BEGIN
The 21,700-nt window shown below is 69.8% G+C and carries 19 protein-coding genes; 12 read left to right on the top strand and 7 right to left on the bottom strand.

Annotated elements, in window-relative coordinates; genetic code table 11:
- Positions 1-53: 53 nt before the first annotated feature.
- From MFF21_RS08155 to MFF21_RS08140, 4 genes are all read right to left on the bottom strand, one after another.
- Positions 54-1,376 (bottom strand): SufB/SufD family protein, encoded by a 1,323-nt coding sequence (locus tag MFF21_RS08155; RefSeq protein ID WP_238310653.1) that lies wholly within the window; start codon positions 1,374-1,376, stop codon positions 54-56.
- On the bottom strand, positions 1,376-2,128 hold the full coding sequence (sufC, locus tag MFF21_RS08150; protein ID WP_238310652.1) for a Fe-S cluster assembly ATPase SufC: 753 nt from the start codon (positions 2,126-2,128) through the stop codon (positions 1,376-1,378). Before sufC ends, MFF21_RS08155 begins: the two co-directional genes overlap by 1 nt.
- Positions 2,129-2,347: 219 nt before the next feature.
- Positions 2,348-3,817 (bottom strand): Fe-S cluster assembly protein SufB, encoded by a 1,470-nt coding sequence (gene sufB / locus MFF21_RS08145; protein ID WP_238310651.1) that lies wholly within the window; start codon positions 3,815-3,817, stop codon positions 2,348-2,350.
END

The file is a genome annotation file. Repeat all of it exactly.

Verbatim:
The 21,700-nt window shown below is 69.8% G+C and carries 19 protein-coding genes; 12 read left to right on the top strand and 7 right to left on the bottom strand.

Annotated elements, in window-relative coordinates; genetic code table 11:
- Positions 1-53: 53 nt before the first annotated feature.
- From MFF21_RS08155 to MFF21_RS08140, 4 genes are all read right to left on the bottom strand, one after another.
- Positions 54-1,376 (bottom strand): SufB/SufD family protein, encoded by a 1,323-nt coding sequence (locus tag MFF21_RS08155; RefSeq protein ID WP_238310653.1) that lies wholly within the window; start codon positions 1,374-1,376, stop codon positions 54-56.
- On the bottom strand, positions 1,376-2,128 hold the full coding sequence (sufC, locus tag MFF21_RS08150; protein ID WP_238310652.1) for a Fe-S cluster assembly ATPase SufC: 753 nt from the start codon (positions 2,126-2,128) through the stop codon (positions 1,376-1,378). Before sufC ends, MFF21_RS08155 begins: the two co-directional genes overlap by 1 nt.
- Positions 2,129-2,347: 219 nt before the next feature.
- Positions 2,348-3,817 (bottom strand): Fe-S cluster assembly protein SufB, encoded by a 1,470-nt coding sequence (gene sufB / locus MFF21_RS08145; protein ID WP_238310651.1) that lies wholly within the window; start codon positions 3,815-3,817, stop codon positions 2,348-2,350.